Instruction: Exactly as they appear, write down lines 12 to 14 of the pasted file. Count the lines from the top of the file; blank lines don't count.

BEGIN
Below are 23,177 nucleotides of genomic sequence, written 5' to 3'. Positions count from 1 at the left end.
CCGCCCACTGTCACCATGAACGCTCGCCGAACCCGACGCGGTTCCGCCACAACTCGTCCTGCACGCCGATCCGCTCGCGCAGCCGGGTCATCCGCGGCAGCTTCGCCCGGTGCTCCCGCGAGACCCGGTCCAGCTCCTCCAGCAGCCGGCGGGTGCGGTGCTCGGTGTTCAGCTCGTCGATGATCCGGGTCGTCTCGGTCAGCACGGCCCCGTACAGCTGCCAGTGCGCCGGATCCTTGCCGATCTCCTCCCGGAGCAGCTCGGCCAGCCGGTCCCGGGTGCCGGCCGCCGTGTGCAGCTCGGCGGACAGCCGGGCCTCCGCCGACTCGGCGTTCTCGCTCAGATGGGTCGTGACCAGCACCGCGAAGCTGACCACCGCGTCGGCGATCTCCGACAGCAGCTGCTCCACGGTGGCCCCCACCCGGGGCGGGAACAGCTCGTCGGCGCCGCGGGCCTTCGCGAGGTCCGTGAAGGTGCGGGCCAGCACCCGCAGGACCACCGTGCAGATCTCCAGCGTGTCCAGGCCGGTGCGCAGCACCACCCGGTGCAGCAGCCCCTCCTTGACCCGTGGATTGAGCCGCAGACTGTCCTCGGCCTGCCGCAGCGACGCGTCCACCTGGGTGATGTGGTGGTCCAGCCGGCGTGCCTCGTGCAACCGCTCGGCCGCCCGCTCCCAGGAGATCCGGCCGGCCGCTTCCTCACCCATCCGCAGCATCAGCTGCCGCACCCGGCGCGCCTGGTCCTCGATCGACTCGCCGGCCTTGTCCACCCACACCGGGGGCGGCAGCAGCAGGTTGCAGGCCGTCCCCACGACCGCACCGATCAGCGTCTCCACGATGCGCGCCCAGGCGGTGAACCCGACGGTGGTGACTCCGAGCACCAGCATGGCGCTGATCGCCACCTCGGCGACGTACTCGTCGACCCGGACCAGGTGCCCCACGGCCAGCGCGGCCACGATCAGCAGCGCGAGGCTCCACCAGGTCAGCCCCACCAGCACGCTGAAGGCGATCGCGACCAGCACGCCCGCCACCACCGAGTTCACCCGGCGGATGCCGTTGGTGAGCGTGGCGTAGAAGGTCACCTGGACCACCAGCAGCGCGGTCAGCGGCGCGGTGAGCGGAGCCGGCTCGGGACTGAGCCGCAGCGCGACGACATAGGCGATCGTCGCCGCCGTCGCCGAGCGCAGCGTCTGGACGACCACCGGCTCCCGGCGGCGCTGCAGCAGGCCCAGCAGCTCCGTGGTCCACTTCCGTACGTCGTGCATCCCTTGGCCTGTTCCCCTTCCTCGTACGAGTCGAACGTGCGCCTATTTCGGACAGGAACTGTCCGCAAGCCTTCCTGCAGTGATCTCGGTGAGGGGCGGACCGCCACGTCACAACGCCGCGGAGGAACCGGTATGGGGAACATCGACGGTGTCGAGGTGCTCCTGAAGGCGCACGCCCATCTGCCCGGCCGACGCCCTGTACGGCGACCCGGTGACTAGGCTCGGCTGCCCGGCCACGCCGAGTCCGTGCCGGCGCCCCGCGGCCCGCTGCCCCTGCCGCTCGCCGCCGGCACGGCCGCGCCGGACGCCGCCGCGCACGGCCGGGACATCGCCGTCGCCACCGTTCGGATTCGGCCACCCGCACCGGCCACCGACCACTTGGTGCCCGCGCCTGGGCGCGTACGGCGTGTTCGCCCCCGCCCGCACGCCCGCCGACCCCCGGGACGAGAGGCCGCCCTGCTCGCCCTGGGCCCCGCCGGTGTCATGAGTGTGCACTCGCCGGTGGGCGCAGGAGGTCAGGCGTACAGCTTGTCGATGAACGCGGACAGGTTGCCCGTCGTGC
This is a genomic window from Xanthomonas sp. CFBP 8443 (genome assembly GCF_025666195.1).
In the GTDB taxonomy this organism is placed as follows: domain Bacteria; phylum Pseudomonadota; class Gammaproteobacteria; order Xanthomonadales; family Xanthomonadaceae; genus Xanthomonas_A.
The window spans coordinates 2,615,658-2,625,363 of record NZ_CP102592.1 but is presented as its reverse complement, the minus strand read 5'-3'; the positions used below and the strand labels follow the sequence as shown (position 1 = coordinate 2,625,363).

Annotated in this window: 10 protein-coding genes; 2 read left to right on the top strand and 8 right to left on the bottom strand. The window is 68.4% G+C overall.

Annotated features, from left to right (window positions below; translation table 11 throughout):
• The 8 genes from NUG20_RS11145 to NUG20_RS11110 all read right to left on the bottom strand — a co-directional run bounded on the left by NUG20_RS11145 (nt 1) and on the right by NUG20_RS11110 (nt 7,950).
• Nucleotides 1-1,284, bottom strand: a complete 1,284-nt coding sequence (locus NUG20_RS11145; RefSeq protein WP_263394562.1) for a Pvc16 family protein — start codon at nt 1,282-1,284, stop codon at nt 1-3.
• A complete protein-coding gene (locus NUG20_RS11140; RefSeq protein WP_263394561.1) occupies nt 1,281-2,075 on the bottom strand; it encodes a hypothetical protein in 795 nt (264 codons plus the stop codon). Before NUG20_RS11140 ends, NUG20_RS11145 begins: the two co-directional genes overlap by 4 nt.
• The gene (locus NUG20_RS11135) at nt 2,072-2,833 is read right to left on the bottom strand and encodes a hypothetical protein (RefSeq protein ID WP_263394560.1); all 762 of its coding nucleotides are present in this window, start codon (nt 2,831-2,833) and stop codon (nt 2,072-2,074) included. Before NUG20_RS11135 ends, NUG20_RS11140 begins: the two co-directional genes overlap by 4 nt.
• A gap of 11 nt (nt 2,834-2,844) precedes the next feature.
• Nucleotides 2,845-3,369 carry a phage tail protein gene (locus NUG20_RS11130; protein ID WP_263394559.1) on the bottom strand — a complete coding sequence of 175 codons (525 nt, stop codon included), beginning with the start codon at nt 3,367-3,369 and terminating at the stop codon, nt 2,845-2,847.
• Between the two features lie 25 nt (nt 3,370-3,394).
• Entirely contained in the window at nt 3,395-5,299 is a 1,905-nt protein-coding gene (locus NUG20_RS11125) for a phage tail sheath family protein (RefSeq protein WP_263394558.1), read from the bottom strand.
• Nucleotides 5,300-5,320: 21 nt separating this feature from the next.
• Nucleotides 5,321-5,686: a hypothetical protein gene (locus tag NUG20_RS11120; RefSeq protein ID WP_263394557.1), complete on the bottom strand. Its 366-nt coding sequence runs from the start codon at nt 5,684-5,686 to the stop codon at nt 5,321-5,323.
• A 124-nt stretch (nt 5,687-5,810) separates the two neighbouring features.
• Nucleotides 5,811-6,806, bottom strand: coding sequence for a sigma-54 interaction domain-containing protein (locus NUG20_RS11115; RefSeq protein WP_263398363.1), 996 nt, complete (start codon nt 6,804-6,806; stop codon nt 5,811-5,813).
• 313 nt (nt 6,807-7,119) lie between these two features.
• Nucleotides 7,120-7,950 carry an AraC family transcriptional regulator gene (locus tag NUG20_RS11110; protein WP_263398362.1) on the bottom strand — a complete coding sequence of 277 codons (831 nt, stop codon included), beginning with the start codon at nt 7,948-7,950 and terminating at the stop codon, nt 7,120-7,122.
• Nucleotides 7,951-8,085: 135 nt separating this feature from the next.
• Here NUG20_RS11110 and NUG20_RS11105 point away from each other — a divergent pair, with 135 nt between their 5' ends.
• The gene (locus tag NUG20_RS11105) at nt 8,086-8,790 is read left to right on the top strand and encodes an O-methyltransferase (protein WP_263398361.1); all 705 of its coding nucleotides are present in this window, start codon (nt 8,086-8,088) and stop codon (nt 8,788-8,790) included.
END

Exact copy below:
• A gap of 11 nt (nt 2,834-2,844) precedes the next feature.
• Nucleotides 2,845-3,369 carry a phage tail protein gene (locus NUG20_RS11130; protein ID WP_263394559.1) on the bottom strand — a complete coding sequence of 175 codons (525 nt, stop codon included), beginning with the start codon at nt 3,367-3,369 and terminating at the stop codon, nt 2,845-2,847.
• Between the two features lie 25 nt (nt 3,370-3,394).